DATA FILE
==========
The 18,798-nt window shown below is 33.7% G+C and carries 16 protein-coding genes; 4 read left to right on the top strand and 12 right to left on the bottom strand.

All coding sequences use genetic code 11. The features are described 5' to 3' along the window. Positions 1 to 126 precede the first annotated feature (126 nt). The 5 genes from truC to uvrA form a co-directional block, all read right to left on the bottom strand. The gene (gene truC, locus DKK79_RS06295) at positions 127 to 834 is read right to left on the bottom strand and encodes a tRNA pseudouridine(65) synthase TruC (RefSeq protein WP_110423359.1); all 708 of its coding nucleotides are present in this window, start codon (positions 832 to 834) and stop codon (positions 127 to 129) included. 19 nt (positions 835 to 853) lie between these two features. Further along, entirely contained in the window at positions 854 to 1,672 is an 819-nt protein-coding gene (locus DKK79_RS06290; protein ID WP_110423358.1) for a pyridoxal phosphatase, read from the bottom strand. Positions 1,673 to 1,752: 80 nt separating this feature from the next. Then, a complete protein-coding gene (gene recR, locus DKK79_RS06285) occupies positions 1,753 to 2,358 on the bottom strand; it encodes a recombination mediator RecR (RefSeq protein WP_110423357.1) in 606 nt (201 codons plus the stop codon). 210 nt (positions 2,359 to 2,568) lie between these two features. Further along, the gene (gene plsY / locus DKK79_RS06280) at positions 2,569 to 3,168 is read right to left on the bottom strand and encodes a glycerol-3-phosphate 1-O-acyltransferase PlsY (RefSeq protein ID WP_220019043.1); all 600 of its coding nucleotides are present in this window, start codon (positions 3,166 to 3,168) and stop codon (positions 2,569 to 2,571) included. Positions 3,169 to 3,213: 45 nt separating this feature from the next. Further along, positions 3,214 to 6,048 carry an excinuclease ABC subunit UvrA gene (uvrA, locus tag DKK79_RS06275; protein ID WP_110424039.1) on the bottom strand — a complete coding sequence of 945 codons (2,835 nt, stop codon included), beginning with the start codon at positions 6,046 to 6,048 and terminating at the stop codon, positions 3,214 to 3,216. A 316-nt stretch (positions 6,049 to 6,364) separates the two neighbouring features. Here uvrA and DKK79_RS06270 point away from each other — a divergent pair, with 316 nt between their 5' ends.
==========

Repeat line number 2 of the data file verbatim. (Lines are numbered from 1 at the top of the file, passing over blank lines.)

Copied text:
All coding sequences use genetic code 11. The features are described 5' to 3' along the window. Positions 1 to 126 precede the first annotated feature (126 nt). The 5 genes from truC to uvrA form a co-directional block, all read right to left on the bottom strand. The gene (gene truC, locus DKK79_RS06295) at positions 127 to 834 is read right to left on the bottom strand and encodes a tRNA pseudouridine(65) synthase TruC (RefSeq protein WP_110423359.1); all 708 of its coding nucleotides are present in this window, start codon (positions 832 to 834) and stop codon (positions 127 to 129) included. 19 nt (positions 835 to 853) lie between these two features. Further along, entirely contained in the window at positions 854 to 1,672 is an 819-nt protein-coding gene (locus DKK79_RS06290; protein ID WP_110423358.1) for a pyridoxal phosphatase, read from the bottom strand. Positions 1,673 to 1,752: 80 nt separating this feature from the next. Then, a complete protein-coding gene (gene recR, locus DKK79_RS06285) occupies positions 1,753 to 2,358 on the bottom strand; it encodes a recombination mediator RecR (RefSeq protein WP_110423357.1) in 606 nt (201 codons plus the stop codon). 210 nt (positions 2,359 to 2,568) lie between these two features. Further along, the gene (gene plsY / locus DKK79_RS06280) at positions 2,569 to 3,168 is read right to left on the bottom strand and encodes a glycerol-3-phosphate 1-O-acyltransferase PlsY (RefSeq protein ID WP_220019043.1); all 600 of its coding nucleotides are present in this window, start codon (positions 3,166 to 3,168) and stop codon (positions 2,569 to 2,571) included. Positions 3,169 to 3,213: 45 nt separating this feature from the next. Further along, positions 3,214 to 6,048 carry an excinuclease ABC subunit UvrA gene (uvrA, locus tag DKK79_RS06275; protein ID WP_110424039.1) on the bottom strand — a complete coding sequence of 945 codons (2,835 nt, stop codon included), beginning with the start codon at positions 6,046 to 6,048 and terminating at the stop codon, positions 3,214 to 3,216. A 316-nt stretch (positions 6,049 to 6,364) separates the two neighbouring features. Here uvrA and DKK79_RS06270 point away from each other — a divergent pair, with 316 nt between their 5' ends.